Natural Lowcountry: Early wildflowers bring promise of spring – Hilton Head Island Packet

natural-lowcountry:-early-wildflowers-bring-promise-of-spring-–-hilton-head-island-packet

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Orange milkwort has tight clusters of bright orange flowers.

Vicky McMillan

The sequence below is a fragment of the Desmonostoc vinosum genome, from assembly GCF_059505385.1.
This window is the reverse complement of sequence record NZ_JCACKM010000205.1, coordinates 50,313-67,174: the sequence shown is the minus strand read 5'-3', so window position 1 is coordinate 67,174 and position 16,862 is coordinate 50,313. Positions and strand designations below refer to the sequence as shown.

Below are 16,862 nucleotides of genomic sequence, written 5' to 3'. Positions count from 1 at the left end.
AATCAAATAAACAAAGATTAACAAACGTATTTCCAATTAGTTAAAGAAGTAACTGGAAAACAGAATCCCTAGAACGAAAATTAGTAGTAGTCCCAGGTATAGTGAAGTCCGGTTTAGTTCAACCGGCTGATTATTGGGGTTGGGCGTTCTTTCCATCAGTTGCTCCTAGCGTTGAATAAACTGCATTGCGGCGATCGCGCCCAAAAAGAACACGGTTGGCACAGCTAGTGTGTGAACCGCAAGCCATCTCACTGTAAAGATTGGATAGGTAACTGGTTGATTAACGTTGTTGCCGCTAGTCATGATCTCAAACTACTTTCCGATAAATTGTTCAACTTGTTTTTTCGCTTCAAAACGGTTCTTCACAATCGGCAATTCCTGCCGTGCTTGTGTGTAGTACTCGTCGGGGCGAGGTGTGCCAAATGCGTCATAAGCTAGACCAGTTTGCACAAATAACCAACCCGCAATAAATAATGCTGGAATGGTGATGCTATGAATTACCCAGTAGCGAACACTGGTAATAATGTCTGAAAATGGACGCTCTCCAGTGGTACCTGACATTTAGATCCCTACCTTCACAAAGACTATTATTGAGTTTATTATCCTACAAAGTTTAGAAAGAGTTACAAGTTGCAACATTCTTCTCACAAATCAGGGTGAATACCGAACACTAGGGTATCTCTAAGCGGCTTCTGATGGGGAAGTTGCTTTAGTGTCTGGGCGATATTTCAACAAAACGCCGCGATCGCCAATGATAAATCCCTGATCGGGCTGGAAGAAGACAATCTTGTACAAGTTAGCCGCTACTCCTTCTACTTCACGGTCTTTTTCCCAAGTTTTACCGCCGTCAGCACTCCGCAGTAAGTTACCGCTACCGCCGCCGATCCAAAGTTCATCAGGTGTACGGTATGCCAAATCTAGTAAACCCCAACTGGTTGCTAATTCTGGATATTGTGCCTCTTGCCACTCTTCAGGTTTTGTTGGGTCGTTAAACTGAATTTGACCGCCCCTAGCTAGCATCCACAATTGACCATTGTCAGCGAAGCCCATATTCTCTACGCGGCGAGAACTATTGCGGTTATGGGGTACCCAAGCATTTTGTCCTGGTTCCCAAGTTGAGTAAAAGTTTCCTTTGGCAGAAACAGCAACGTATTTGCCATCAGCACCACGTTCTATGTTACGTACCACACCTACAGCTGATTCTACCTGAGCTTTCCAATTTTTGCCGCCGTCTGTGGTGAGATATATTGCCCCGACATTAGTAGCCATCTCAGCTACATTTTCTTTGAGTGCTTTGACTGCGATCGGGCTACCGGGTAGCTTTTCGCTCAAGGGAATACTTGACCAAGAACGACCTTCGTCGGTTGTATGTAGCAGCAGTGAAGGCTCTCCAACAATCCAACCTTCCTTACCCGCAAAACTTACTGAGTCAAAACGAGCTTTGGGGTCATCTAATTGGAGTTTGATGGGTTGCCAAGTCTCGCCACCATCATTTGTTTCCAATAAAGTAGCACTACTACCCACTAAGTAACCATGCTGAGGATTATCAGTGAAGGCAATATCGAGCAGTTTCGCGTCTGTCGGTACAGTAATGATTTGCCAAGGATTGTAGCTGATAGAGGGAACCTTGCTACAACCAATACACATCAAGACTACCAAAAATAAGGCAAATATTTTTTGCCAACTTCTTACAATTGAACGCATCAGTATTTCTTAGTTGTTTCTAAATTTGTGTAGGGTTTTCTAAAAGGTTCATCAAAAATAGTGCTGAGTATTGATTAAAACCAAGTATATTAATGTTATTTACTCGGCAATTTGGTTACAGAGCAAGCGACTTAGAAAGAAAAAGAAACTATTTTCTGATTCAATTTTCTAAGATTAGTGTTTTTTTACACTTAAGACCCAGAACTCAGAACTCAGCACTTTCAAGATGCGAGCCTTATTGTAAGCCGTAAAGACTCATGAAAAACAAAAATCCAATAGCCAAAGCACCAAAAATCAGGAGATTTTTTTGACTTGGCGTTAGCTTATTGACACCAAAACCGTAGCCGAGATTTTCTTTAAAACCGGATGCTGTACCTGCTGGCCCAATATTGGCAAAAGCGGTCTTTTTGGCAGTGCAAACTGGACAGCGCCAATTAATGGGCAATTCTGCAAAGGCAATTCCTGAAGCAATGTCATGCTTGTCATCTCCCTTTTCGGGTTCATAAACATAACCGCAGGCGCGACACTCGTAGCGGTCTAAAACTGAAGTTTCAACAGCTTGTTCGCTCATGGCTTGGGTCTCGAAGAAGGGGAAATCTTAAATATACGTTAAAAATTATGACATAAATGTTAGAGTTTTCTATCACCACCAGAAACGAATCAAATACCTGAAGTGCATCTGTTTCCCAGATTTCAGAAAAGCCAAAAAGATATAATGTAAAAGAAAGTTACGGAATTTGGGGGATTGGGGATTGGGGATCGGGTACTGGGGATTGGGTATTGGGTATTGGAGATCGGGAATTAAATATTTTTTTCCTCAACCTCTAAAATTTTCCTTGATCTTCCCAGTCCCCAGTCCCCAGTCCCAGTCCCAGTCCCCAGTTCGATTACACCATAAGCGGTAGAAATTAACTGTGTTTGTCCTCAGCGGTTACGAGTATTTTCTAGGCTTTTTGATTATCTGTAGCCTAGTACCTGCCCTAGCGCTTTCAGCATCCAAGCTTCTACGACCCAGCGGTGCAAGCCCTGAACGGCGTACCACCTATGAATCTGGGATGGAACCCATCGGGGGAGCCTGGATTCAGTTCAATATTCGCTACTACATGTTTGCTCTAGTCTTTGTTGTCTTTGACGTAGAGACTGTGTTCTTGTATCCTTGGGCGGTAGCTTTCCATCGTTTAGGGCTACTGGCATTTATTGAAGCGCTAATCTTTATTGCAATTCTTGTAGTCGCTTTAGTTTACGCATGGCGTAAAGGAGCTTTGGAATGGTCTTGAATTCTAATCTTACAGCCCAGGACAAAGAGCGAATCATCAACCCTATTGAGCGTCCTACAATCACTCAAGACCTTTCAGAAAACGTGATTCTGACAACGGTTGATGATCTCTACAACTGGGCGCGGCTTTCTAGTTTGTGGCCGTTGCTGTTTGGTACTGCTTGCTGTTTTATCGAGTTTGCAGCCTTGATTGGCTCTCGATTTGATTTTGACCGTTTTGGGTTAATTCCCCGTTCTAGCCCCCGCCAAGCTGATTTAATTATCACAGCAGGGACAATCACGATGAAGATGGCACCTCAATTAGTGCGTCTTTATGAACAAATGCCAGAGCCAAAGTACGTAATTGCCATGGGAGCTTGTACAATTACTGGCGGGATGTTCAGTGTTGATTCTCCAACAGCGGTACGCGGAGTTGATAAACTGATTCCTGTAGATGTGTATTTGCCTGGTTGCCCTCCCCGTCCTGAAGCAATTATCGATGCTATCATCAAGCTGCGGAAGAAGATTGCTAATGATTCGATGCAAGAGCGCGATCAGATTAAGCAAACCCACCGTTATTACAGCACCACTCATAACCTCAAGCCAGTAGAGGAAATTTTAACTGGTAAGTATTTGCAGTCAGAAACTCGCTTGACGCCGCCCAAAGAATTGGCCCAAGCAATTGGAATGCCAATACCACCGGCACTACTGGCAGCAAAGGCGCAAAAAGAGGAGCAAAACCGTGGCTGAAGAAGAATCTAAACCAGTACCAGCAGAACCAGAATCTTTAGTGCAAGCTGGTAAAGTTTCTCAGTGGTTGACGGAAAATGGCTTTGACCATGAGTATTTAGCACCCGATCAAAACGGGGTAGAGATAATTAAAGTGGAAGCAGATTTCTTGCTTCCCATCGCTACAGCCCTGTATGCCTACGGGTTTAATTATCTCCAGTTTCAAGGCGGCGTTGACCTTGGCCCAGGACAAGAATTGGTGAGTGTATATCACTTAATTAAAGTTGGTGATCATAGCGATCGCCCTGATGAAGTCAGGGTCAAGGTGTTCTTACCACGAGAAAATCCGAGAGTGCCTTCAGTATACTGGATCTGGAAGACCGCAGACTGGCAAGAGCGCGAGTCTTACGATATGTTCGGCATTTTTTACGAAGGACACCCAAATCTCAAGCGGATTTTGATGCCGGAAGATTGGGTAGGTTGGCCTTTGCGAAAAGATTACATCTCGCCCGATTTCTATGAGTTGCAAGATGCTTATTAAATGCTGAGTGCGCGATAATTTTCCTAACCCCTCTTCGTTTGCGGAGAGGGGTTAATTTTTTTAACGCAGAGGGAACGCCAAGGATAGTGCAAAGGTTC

After so many drab winter days, it’s been nice to spot a few wildflowers popping up along the lagoons and in open grassy areas near our house. For me, two native species in particular signal the coming of spring. One is called orange milkwort (Polygala lutea), an inconspicuous little plant, less than a foot high. When surrounded by tall grasses, it’s easily overlooked. But patches of milkwort, with their tight clusters of bright orange flowers, provide splashes of color during early spring. The name “milkwort” comes from an old belief that the plants, when eaten by cows, increased their milk supply. Several hundred species of milkwort are found throughout much of the world, and many have various roles in traditional medicine. Orange milkwort, for example, was used by some native American tribes to treat heart palpitations, shortness of breath and other conditions. In common with a host of other plants, milkworts have seeds with nutrient-rich attachments (elaiosomes) that are attractive to foraging ants. The ants gather the seeds, feed the elaiosomes to their offspring, then dump the seeds onto organically rich waste piles near their nests. The seeds, still viable, are thus dispersed to favorable germination sites. This relationship appears to be mutually beneficial to both the milkworts and the ants. Another early spring wildflower is blue toadflax (Linaria, or Nuttallanthus, canadensis), a slender, delicate little plant found throughout much of the U.S. It tolerates disturbed areas and poor, sandy soil. Each of its small, blue-violet flowers is divided into two lobed “lips,” and the leaves are pointed and narrow. Often many toadflax plants grow together in masses, their thin stems waving in the breeze. As spring merges into early summer, you may spot common buckeye butterflies (Junonia coenia) fluttering nearby, since blue toadflax leaves serve as egg-laying sites for females and provide food for the newly hatched caterpillars. The flowers are nectar sources for adult buckeyes, along with several other species of butterflies. As the days continue to lengthen, both milkworts and toadflax are promises of warmer weather ahead.
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